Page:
5. White Rabbits – Fort Nightly

In an article published in The Tech last spring, I asked: “Am I allowed to declare an album of the year as early as March?” The now-obvious answer: No, you’re not. Okay, so Fort Nightly didn’t wind up topping the annual ranking, but placing fifth ain’t too shabby. Driving piano lines, laid-back Caribbean beats, assaulting drums, and constantly groovy guitars define this six-piece’s unique sound, which the band has described as “honey-tonk calypso.” Throw in some fantastically devious harmonies, cooler-than-cool frontmen who trade songs with minimal hassle, and a generally debauched attitude and you’ve got all the components of their 2007 debut. According to the Bushwick band themselves, a new album is in the works. Maybe next time I’ll prematurely rank it and then follow through with my prediction.— Dupuis

4. Of Montreal — Hissing Fauna, Are You the Destroyer?

In the decade or so that Of Montreal has existed, songwriter Kevin Barnes has made a living penning chaotic melodies that paint themselves into a corner and only occasionally escape. Only the most diehard of fans can say that every Of Montreal song is good, but only the most cynical and heartless music fan could say that any song on Hissing Fauna is bad. This album takes its place among the great breakup albums in recent memory alongside Blur’s 13 and The Clientele’s Strange Geometry with lyrics that may hit close to home in the most absurd way possible (“Somehow you’ve red-rovered the Gestapo circling my heart”). The sheer volume of ideas and the frenetic pace at which they’re delivered establish Barnes as some sort of mad genius; who else could turn heartbreak into such pleasure overload?— Lee

3. The Besnard Lakes — … Are the Dark Horse

The eight tracks on this record average almost six minutes in length and have titles such as “Disaster” and “Devastation.” Clearly, a song is no trifling matter in the eyes of the Besnard Lakes; this is as anthemic and passionate as indie rock gets. By combining equal parts Beach Boys and Lynyrd Skynyrd in a slow burn, the Montreal-based Besnard Lakes span the coasts and make the most authentically American album ever made by an un-American band. The husband and wife team of Jace Lasek and Olga Goreas save the album’s most affecting moment for the their finale, “Cedric’s War,” which rides a defeated vocal harmony into a “Good Vibrations”-type finish that’s equally thrilling as the real thing. The album title could reflect the underdog status the band has had in the Montreal scene, but it’s hard to imagine how an album this perfect could be so underrated. — Lee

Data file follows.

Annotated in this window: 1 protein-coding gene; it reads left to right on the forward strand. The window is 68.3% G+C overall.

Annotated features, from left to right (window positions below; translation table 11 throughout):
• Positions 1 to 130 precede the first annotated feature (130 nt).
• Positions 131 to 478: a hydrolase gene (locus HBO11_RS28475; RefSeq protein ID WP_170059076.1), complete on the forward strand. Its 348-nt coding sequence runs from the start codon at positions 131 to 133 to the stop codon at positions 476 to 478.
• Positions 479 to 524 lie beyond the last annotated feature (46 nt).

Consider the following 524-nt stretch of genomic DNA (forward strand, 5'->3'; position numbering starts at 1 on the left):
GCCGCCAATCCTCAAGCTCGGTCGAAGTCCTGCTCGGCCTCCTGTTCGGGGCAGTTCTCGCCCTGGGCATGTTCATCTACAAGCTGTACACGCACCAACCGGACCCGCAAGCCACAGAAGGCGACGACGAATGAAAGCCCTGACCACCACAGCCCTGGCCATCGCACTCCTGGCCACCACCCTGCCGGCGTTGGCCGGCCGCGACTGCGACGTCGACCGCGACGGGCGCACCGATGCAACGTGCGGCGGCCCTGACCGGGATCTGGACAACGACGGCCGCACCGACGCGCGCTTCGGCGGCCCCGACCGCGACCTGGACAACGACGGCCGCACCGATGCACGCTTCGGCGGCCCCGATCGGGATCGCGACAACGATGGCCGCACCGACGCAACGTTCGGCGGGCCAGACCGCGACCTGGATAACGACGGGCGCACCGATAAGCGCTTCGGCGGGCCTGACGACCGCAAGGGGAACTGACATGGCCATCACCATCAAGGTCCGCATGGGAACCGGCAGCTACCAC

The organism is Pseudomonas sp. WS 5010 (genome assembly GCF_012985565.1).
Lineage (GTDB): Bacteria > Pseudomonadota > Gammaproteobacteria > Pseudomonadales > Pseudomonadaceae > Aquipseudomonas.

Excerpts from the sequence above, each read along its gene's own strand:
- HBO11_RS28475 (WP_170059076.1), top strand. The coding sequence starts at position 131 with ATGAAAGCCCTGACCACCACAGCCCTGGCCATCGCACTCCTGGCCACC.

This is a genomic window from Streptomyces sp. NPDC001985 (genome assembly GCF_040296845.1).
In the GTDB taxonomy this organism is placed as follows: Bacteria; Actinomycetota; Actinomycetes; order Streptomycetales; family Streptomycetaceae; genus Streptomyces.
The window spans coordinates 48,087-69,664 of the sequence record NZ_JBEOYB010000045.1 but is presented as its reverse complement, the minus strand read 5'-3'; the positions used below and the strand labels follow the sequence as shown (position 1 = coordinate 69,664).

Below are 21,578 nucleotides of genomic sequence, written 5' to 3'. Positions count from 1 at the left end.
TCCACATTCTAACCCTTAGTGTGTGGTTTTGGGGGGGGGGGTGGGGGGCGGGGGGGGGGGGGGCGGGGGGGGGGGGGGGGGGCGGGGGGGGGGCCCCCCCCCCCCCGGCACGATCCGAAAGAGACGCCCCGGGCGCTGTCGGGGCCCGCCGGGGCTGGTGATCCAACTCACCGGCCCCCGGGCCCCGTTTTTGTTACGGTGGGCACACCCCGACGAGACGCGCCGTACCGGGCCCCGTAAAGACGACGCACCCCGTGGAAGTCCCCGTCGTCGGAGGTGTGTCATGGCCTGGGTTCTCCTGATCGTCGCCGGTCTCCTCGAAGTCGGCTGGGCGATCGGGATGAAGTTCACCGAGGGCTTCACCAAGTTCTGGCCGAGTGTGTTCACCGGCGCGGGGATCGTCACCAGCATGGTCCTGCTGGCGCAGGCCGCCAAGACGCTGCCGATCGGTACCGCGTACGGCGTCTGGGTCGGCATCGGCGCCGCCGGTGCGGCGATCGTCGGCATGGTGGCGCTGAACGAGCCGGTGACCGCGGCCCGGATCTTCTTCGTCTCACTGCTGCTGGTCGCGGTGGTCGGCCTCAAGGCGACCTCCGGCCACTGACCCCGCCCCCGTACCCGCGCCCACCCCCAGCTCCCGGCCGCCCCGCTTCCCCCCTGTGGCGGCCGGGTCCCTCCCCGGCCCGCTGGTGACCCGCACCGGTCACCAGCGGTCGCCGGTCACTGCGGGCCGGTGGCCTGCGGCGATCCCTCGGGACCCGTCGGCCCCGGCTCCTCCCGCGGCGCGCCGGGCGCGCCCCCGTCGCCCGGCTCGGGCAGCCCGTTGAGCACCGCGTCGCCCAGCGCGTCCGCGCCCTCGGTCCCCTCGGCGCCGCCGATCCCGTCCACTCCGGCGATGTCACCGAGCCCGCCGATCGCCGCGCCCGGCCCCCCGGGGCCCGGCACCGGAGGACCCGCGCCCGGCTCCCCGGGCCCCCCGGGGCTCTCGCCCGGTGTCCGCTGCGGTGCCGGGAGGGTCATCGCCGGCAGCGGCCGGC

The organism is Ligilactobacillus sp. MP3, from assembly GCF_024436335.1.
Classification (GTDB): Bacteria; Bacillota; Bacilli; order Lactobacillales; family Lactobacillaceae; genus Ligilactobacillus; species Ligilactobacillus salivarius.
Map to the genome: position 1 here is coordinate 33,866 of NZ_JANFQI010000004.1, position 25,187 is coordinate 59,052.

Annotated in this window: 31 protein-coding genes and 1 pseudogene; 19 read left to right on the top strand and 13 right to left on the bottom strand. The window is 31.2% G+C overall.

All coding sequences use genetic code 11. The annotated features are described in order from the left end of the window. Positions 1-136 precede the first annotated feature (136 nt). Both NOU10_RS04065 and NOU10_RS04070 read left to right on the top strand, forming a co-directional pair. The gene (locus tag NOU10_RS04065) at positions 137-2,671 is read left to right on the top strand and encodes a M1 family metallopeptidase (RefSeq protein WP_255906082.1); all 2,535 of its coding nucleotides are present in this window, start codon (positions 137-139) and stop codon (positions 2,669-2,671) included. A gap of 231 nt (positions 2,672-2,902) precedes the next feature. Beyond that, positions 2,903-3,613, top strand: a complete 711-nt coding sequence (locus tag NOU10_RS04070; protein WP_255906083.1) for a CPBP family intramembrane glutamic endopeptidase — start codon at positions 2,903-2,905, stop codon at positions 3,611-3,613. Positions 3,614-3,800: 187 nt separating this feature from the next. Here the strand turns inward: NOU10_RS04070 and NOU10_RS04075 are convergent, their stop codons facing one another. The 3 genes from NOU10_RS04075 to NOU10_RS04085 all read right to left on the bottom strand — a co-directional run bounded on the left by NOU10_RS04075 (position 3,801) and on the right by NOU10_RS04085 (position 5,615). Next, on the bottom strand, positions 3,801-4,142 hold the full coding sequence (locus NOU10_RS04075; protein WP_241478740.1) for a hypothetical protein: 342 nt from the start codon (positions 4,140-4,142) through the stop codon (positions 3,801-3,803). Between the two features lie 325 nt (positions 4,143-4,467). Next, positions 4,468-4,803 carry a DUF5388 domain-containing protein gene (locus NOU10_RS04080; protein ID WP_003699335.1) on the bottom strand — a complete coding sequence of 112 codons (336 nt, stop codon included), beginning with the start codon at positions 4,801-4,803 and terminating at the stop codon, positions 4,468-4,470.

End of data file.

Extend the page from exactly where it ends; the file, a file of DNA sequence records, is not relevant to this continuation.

2. Menomena — Friend and Foe

Had Menomena continued the anagrammatic theme of their first album, I Am the Fun Blame Monster (a rearrangement of “the first Menomena album”), they might have noticed that Friend and Foe conveniently turns into “Faded Inferno.” Of course, Menomena is also a lot cooler than I am, and they probably spend less time on wordsmith.org. Anyway, indulge me, ’cause faded inferno is actually a pretty fitting phrase. Musically and lyrically, this album is all about balances between dark desires and noble aspirations, hell and heaven, and, duh, friends and foes. The crazy agitated crashes of Danny Seim’s drums and Justin Harris’ smooth yet pleasingly raucous saxophone create the soundscape of a world in chaos, while Brent Knopf’s staccato piano and powerful organ toss a religious element into the trio’s dark, comic, and at times bathetic mix. Of course, for all my rambling analyses, an accurate description of Menomena and their latest record can be truncated to two succinct words, as is often the case with rock reviews: FUCKING ROCKS. — Dupuis

1. Radiohead — In Rainbows

After what may have been the 10 most anticipatory days of my music-listening career, Radiohead’s seventh LP, In Rainbows, emerged for the general public’s consumption via the group’s Web site, “Dead Air Space.” This album’s importance in ’07 is obvious for a number of reasons: its label-less release, its innovative online distribution, the attention it’s received from media outlets such as CNN, and, oh, I don’t know, the fact that it’s a Radiohead record in general. Its musical subtleties, however, are what make it the most important album of ’07. On the surface, it’s an unapologetic exploration of both sonic and worldly beauty, combining true soul melodies and instrumentation with aching words of sadness, longing, and love. This might be off-putting for those who have come to expect that good ole’ Yorkeian disquietude, but further album archaeology — especially on Disc 2 — uncovers apocalyptic intent and themes as mad as any past effort. It’s the phenomenally fitting combination of these dipolar modes that makes In Rainbows top of the pops this calendar year, and surely this sentiment will carry over for years to come. — Dupuis